More common are studies of the use of psychedelics to treat abuse or addiction to other substances. A 2012 meta-analysis of studies exploring LSD’s potential to treat alcoholism looked at six randomized controlled trials. They included more than 500 patients, with follow-up of three to 12 months. The interventions usually involved one dose of LSD, given in a supervised setting, coupled with therapy. Alcohol use and misuse were significantly reduced in the LSD group for six months; differences seemed to disappear by one year. Similar studies using psilocybin have also shown promising results.
There was an open label study — meaning there’s no placebo or attempt to mask treatment information — of three doses of psilocybin as part of a tobacco cessation program. It found that 12 of 15 participants (who had smoked an average of more than 30 years) remained abstinent six months after the program began and 16 weeks after their last treatment. That’s a much higher rate than seen in traditional programs to help people quit smoking.
Other uses might exist as well. Researchers examined the potential for MDMA in the treatment of chronic and treatment-resistant post-traumatic stress disorder. At two months after therapy, more than 80 percent of those in the treatment group saw a clinical improvement versus only 25 percent of those in the placebo group. These researchers later followed up with participants in the study, and found that the beneficial effects lasted for at least four years, even with no further treatment with psychedelics. Similar studies have also seen improvements in symptom scores.
As with marijuana, though, studies like these are the exception, not the rule. It is very, very difficult to do research on psychedelic compounds because they, like pot, are classified as Schedule I controlled substances, meaning they have a very high potential for misuse and no accepted uses. Schedule II drugs also have a high potential for abuse, but are considered to have potential benefits. These include OxyContin, fentanyl, Percocet and even opium.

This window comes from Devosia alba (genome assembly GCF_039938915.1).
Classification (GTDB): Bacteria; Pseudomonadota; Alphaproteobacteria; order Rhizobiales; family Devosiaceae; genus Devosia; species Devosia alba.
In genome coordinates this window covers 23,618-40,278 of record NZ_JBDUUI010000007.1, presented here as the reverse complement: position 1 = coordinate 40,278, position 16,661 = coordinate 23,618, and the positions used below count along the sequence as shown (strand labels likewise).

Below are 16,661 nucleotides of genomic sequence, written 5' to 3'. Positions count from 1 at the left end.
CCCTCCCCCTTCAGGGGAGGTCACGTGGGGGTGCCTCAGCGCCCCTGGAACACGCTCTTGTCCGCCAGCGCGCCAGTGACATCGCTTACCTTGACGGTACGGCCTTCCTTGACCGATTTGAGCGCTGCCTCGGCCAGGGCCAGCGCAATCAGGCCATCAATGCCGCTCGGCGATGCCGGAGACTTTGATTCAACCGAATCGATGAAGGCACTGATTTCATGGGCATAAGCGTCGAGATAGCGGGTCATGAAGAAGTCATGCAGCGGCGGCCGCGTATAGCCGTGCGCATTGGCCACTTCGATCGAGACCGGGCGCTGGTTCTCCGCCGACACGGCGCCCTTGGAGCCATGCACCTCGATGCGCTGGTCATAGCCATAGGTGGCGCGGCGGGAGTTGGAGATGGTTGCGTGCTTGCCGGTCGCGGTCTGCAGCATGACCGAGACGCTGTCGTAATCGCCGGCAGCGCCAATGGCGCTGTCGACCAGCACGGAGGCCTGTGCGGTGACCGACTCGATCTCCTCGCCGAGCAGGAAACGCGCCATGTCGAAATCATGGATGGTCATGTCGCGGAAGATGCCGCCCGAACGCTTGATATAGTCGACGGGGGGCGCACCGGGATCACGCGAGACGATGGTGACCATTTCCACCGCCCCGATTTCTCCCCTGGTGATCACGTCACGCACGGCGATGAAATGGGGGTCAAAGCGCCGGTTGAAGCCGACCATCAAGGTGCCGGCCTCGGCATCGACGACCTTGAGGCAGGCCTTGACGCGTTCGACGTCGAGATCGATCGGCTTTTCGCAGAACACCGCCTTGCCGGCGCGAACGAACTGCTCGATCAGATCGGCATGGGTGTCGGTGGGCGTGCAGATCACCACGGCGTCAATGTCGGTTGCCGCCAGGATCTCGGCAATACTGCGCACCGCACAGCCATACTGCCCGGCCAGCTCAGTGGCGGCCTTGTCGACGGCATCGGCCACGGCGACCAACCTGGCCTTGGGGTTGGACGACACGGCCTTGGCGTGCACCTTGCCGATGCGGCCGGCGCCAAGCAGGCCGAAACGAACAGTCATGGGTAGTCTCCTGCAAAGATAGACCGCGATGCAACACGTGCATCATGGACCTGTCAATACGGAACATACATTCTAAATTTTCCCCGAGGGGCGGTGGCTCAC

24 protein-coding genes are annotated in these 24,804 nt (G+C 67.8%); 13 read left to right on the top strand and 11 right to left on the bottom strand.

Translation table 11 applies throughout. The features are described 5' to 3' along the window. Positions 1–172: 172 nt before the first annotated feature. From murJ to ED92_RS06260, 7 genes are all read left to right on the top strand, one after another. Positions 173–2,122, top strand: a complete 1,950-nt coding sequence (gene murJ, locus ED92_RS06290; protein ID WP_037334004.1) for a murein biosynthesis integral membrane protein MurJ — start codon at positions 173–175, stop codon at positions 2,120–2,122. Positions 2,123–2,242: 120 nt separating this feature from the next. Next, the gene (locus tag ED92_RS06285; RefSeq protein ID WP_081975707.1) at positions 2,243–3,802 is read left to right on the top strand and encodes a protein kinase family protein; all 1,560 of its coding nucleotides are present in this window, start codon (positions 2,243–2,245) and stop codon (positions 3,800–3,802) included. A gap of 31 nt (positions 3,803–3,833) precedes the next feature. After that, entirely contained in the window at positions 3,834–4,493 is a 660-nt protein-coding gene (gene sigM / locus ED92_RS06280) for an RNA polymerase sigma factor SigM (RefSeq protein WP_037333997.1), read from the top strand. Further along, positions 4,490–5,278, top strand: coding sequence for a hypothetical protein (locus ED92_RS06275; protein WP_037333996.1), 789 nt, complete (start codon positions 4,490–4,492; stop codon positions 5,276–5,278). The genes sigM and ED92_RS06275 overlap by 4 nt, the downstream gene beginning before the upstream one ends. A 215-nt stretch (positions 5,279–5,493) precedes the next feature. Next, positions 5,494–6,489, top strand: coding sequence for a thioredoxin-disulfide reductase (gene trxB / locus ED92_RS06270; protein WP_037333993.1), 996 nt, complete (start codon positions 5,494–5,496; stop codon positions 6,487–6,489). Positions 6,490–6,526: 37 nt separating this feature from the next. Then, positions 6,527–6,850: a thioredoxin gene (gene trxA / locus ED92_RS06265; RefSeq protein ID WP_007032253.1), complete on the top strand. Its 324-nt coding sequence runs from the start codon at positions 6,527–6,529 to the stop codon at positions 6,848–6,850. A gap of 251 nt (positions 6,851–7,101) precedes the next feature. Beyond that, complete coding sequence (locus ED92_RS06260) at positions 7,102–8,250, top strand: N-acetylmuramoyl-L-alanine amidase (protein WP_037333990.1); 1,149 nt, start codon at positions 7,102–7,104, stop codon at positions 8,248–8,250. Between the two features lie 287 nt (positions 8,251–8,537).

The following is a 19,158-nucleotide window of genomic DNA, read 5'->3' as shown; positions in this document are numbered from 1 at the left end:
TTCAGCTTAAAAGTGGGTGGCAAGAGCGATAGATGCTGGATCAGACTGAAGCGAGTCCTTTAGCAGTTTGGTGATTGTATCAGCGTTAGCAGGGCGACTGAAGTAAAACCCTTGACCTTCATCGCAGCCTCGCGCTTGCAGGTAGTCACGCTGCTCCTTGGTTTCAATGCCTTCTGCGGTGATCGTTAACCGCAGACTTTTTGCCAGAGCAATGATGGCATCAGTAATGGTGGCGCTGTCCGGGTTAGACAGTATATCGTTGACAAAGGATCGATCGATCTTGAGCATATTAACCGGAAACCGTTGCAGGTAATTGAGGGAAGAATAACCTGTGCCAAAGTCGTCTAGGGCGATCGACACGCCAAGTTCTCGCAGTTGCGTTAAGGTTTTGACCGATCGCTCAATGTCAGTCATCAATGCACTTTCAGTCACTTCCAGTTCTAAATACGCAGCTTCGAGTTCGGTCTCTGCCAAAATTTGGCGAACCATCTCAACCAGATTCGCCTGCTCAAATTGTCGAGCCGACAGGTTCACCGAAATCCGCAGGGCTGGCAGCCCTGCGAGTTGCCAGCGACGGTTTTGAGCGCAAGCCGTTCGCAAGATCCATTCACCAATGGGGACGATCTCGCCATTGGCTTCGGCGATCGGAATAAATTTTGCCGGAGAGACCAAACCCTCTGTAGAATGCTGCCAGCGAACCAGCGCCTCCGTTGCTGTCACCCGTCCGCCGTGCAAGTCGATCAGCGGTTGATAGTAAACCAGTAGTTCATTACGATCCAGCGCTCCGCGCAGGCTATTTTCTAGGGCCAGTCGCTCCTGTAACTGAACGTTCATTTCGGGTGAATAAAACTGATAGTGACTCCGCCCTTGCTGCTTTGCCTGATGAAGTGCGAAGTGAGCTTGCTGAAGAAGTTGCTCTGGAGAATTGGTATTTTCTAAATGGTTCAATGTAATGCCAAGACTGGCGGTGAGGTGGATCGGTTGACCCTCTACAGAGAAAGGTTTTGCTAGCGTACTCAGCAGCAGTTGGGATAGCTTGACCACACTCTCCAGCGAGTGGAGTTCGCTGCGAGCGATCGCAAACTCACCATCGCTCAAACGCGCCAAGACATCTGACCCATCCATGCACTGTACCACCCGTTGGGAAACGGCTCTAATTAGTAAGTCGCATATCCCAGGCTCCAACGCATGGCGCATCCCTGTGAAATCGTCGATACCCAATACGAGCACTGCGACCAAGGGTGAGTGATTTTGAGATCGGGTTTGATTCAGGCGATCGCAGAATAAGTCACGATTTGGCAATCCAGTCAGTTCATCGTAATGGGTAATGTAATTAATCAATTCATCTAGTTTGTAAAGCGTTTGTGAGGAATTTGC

To engage in research in Schedule I drugs, scientists have to get approval from the Drug Enforcement Administration. To obtain a license, research labs must have inspections to prove that they are capable of storing the drugs and protecting them from misuse. In Britain, the added costs of licensing and security can cost a lab about £5,000 a year, or nearly $6,500. Unfortunately, the costs in the United States are not as well documented.
Because of this, much of the research on these drugs is old; a lot of it took place before the United States and other countries categorized these drugs in the 1960s. What research has occurred since has often taken place in countries that are more permissive in their experiments.
Given the potential dangers inherent in these drugs, it’s important to stress that research would need to be closely monitored. Although the drugs are relatively safe compared with substances like heroin or cocaine, and aren’t nearly as addicting, they still pose psychological and physical risks.
People with a family or personal history of psychotic or psychiatric disorders should be particularly wary, and perhaps be excluded from trials. Research requires safety monitoring, careful planning and significant support throughout. We need to watch carefully for adverse outcomes, both expected and unexpected. We need to make sure protocols are transparent and reproducible.
We also need to acknowledge that we need more research before anyone attempts to use these drugs as medicine. They’re typically coupled with professional therapy in studies, and we still aren’t sure there are benefits.
But it may be time to time to reconsider our current classification of controlled substances. Clearly we must continue to be vigilant about whether drugs pose physical harm to patients. But we could assess drugs using additional measurements, including the potential for dependence; social costs through damaged family and social life; and financial costs through health care, social care and the need for police involvement.
Original article found here